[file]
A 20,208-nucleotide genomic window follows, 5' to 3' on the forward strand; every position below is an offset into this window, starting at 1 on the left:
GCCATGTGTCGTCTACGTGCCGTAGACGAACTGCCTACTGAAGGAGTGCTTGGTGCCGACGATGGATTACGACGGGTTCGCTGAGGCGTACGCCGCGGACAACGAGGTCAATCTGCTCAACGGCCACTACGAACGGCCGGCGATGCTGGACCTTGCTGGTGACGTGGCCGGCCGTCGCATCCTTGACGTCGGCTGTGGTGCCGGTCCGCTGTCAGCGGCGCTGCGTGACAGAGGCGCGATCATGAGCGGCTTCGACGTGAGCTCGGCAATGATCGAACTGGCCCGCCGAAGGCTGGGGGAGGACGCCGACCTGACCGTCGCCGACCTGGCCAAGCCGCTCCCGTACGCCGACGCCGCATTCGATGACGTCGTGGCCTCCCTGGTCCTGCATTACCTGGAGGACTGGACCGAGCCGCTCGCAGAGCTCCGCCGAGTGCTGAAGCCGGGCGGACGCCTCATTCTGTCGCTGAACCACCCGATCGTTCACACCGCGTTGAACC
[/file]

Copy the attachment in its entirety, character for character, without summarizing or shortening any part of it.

A 20,208-nucleotide genomic window follows, 5' to 3' on the forward strand; every position below is an offset into this window, starting at 1 on the left:
GCCATGTGTCGTCTACGTGCCGTAGACGAACTGCCTACTGAAGGAGTGCTTGGTGCCGACGATGGATTACGACGGGTTCGCTGAGGCGTACGCCGCGGACAACGAGGTCAATCTGCTCAACGGCCACTACGAACGGCCGGCGATGCTGGACCTTGCTGGTGACGTGGCCGGCCGTCGCATCCTTGACGTCGGCTGTGGTGCCGGTCCGCTGTCAGCGGCGCTGCGTGACAGAGGCGCGATCATGAGCGGCTTCGACGTGAGCTCGGCAATGATCGAACTGGCCCGCCGAAGGCTGGGGGAGGACGCCGACCTGACCGTCGCCGACCTGGCCAAGCCGCTCCCGTACGCCGACGCCGCATTCGATGACGTCGTGGCCTCCCTGGTCCTGCATTACCTGGAGGACTGGACCGAGCCGCTCGCAGAGCTCCGCCGAGTGCTGAAGCCGGGCGGACGCCTCATTCTGTCGCTGAACCACCCGATCGTTCACACCGCGTTGAACC